Friday, March 23, 2012

Fear and Trembling...

Say to those who are fearful-hearted, "Be strong, do not fear!"
Isaiah 35:4

Review of Half the Sky, Chapter 3: Learning to Speak Up

By: Shannon Walls

Fear. It is a powerful enemy to our souls that can cause paralysis, loss of hope, and capitulation. Victims of sex slavery are well acquainted with the tactic of fear used by their perpetrators. In the scope of this chapter, the concept of empowerment offers a possible solution to minimize victimization.  A delicate line separates the reality of two opposing harmful practices young girls/women are subjected to in this business. In one sense, complete surrender to the brothel manager’s instructions reaps repeated involuntary sexual acts with paying customers and the physical/emotional/mental damage that accompanies such acts. On the other hand, continual defiance leads to brutal repercussions in the form of beatings, mutilation, and other physical torture. What, if anything, can these victims do to break the chains of bondage?

Usha, a resident of one of India’s slum areas, offers one such solution: standing up to the bully. Instead of cowering, she reacts to the terrorists in such a radical way, which results in a small victory over victimization. The beautiful thing produced by this act of courage comes in the form of hope. Her bravery stirs something in the fearful hearts of her neighbors which leads to unity. They began to come out from the woodwork, so to speak, in order to rally behind Usha. I wonder if their thinking went something like this, “If Usha can stand up to the bully and make a difference, then I will stand with her. After all, there is safety in numbers.”

I am hard-pressed to think of many things that trump unity, especially if forged on the “rock of God.” Just like fear, it possesses much power. However, instead of negative impacts, it can release hope, courage, strength, and change. And, it begins with one. One person courageous enough to believe in the possibility of victory over the darkness. One person brave enough to take that first step of faith towards liberation for those enslaved and pray others follow.  One person like Zach Hunter, Sunitha, or the late Martin Luther King Jr. Sunitha, a petite woman in India, attacks sex trafficking fearlessly. And, because she has, others have joined her. By providing rehabilitation to rescued and former slaves, women are able to learn new skills that will empower and enable them to earn a living with dignity and freedom. So far, “85% of the women have been able to stay out of prostitution, while 15% have returned” (pg. 59). What an amazing number representing women’s lives changed. And, it began with one.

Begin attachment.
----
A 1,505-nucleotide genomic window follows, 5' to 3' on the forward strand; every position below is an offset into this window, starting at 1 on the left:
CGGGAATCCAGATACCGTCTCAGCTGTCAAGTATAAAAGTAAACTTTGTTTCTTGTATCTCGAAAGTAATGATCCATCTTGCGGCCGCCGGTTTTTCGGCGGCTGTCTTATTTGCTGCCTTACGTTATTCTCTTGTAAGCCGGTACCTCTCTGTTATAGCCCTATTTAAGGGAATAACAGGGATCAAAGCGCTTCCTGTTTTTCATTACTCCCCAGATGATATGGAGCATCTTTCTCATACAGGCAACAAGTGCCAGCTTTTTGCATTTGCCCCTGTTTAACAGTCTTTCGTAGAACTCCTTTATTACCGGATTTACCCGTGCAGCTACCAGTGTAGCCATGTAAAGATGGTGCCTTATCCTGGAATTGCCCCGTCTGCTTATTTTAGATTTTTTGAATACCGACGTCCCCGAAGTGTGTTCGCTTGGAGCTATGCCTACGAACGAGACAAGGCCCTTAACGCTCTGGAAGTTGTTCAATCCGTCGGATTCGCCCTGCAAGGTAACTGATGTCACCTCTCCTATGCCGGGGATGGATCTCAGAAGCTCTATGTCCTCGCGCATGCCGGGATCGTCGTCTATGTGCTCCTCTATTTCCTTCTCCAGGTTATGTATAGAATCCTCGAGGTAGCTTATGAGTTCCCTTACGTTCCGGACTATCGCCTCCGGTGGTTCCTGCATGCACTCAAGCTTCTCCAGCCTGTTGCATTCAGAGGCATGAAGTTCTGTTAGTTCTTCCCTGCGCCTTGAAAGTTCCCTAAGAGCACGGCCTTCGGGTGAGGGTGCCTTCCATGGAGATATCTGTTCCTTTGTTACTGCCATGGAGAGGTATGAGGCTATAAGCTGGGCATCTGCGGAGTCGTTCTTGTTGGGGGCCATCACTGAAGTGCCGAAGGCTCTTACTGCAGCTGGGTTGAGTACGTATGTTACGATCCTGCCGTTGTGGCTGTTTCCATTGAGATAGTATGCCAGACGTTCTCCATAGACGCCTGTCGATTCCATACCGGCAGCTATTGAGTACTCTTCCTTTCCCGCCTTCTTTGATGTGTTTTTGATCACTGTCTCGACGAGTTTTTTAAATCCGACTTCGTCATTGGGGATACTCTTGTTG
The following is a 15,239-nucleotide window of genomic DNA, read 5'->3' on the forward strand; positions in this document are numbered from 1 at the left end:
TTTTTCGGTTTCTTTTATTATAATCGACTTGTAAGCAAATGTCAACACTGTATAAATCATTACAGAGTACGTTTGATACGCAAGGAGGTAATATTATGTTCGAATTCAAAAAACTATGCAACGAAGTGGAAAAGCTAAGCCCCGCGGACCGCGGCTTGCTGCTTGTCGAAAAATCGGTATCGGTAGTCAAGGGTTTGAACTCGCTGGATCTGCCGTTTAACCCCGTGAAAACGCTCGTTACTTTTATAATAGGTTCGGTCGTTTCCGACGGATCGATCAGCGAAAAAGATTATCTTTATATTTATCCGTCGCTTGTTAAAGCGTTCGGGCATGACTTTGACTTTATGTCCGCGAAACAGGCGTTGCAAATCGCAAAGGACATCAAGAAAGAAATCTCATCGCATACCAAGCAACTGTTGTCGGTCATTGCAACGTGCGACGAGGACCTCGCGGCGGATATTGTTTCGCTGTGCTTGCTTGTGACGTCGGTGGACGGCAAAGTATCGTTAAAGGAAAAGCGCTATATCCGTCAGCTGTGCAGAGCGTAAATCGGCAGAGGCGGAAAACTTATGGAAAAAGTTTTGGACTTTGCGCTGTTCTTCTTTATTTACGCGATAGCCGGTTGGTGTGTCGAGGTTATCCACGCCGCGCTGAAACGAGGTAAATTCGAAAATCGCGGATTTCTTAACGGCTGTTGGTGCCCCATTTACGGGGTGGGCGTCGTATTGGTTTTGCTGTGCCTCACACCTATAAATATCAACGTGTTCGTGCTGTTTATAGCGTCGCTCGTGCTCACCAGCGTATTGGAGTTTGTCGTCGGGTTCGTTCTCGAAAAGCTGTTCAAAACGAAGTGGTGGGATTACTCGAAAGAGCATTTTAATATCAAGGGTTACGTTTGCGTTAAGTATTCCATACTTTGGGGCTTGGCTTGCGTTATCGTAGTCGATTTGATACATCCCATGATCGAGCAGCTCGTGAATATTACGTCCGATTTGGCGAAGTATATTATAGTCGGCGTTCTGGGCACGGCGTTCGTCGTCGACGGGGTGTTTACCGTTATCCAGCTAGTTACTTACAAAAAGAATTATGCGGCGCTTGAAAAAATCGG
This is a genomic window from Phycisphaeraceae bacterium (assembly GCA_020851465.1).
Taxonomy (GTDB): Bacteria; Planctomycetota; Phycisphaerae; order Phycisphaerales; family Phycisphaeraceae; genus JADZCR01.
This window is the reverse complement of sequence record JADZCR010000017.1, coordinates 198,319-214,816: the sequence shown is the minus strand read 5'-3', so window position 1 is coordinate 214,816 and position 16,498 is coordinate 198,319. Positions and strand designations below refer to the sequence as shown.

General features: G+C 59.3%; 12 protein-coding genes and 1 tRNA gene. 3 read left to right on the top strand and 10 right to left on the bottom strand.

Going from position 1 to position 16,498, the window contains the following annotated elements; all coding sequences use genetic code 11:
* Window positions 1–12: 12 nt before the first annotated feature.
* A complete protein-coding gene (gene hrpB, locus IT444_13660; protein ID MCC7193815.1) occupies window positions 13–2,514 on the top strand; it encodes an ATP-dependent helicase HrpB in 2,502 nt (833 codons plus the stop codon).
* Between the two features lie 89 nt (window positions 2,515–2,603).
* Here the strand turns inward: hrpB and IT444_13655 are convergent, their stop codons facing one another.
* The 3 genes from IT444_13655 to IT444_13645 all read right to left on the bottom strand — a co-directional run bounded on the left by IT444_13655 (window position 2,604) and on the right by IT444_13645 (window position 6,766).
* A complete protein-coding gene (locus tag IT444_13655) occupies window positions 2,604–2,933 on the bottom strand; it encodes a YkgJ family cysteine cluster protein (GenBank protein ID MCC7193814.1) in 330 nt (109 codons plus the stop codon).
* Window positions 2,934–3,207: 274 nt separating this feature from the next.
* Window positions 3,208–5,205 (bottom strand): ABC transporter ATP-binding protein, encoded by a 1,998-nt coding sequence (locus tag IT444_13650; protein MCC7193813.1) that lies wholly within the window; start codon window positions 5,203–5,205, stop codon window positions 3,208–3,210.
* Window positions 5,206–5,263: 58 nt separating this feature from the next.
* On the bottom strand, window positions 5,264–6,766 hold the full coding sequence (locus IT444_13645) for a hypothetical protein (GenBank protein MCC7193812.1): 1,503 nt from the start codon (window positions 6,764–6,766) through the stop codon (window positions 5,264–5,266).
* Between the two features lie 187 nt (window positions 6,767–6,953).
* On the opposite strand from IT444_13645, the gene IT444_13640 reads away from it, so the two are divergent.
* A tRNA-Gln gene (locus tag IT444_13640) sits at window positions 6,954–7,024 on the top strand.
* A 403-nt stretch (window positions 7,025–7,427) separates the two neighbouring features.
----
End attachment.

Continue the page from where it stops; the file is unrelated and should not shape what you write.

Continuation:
Questions to ponder:

1. In light of Akku Yadav’s repeat offenses towards those living in Usha’s district, do you believe it was justifiable for the women to attack and murder him in the courtroom? (detailed account found on pgs 51-52)
2. Imagine yourself in Usha’s shoes? What might you have done if Akku Yadav and his cohorts threatened you from the other side of your front door? (pgs 50-51)
3. Since this can be considered a war of sorts, do you feel that the casualties of war eliminate the necessity to engage in battle?

Note to My Readers:  It tickles me considerably to be able to introduce to all of you, the author of today's review, my friend, Shannon Walls.  Shannon is a gifted writer who hopes to write professionally someday after she completes her studies for her Bachelor's Degree in English.  Shannon and I met while we were attending church together in the Chicago area, some years ago.  But it was only recently that I discovered what a gifted writer she is.  I decided to invite her to "guest blog" for me and she so generously agreed!  Shannon will be reviewing every third chapter of the book, Half the Sky, so you will get a good introduction to this aspiring author.  Remember her name.  You just might see her on the New York Times Best Seller list sometime in the future! You can follow Shannon on her blog "The Main Thing" at

"Strengthen the weak hands,
And make firm the feeble knees.
Say to; those who are fearful-hearted,
"Be strong, do not fear!"
Behold, your God will come with vengeance,
With the recompense of God;
He will come and save you."  Isaiah 35: 3.4